Obviously there are many factors that influence the costs related in the previous categories. Those TCO Drivers, like Enterprise profile (industry or business type, world-wide geographic location, enterprise size, end users type), Technology volume and type (servers, Client computers-mobiles+desktops-peripherals, network), Management Practices (Technology, Process, People), Complexity (IS organization, IS processes and service, end-user organization, hardware and software) are “tuning” the average typical values collected in benchmarking databases. These factors must be related as assumptions when comparing data in order not to come to wrong conclusions.
To avoid confusion and compare data more easily, often various parameters are gathered to compute a metric. Cost metrics can be derived straight forwardly from the costs elements, when associating the costs to another quantities (number of employees, number of desktops, etc.), which allows one to compare the TCO of various companies without having to make conversions.
Metrics are also helpful to provide the decision makers with a holistic view of the TCO. There are not only quantitative metrics, but also qualitative metrics, that examine the global performance of a company, and tend to determine its profile. Several appraisal metrics are defined that are categorized according to three different areas:
For each metric developed, the appropriate MODE function is allocated, category referenced, the parameters described, how to compute it (construction and formula) and possibly its benchmark. Then the different relations that exist between all the appraisal metrics are detailed in order to make their interpretation easier and thus allowing to perform a better opportunity study.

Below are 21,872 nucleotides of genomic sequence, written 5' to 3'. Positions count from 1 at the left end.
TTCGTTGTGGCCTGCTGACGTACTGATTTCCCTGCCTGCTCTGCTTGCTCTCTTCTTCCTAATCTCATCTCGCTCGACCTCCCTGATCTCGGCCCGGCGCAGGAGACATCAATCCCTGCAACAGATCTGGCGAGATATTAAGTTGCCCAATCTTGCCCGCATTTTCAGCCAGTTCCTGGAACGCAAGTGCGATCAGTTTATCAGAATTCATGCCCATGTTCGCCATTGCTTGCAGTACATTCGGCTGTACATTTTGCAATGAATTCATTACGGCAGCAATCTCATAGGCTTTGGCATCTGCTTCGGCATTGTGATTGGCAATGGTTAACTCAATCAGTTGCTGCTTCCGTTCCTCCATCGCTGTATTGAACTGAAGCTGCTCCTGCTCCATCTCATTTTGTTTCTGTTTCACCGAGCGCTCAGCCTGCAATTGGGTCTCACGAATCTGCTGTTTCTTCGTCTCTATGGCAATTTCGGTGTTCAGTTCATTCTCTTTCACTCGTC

The TCO metrics are aimed at not only reporting the costs of a distributed environment, but also give a holistic view of its components. The first step is to measure the costs, and then to see where they stem from, identify the factors of influence for each cost areas, the correlation between the metrics, and try to assess the impacts of change (management, technology) within the IT organization. The completion of this step will allow for assessment of opportunities against different scenarios.
One embodiment of the method of the present invention is represented in
The cost categories are to be as precise and detailed as possible so that benchmarks from external data providers can be referenced. The costs are preferably evaluated on an annual basis, for the BASE costs as well as the ONGOING costs. Each time when necessary the life-cycle and depreciation of capital expenditures will have to be detailed and the global labor costs for a given time period annualized.
The costs are categorized as follows: Base costs include 1) Design; 2) Acquisition Costs; and 3) Installation Costs. Ongoing costs include 1) Direct Costs; 2) Systems management—aligned to MODE's System's Management Category; 3) Changes and upgrades—with many references to MODE's Managing Change Category; 4) Support—with references to MODE's Service Management Category; 5) Other Operational costs; 6) Indirect costs; 7) End User; and 8) Downtime.
The base costs are described in detail below. The base costs are identified by “Cost Data” designations CD1 through CD15 which are depicted in
“CD1” costs relates to systems research and planning. CD1 costs include the labor expenses for identifying infrastructure needs, operations architecture service quality, setting standards, defining organization and support requirements, considering configuration options, assessing scalability, predict TCO lifecycle, and plan rollout, (MODE functions: service planning).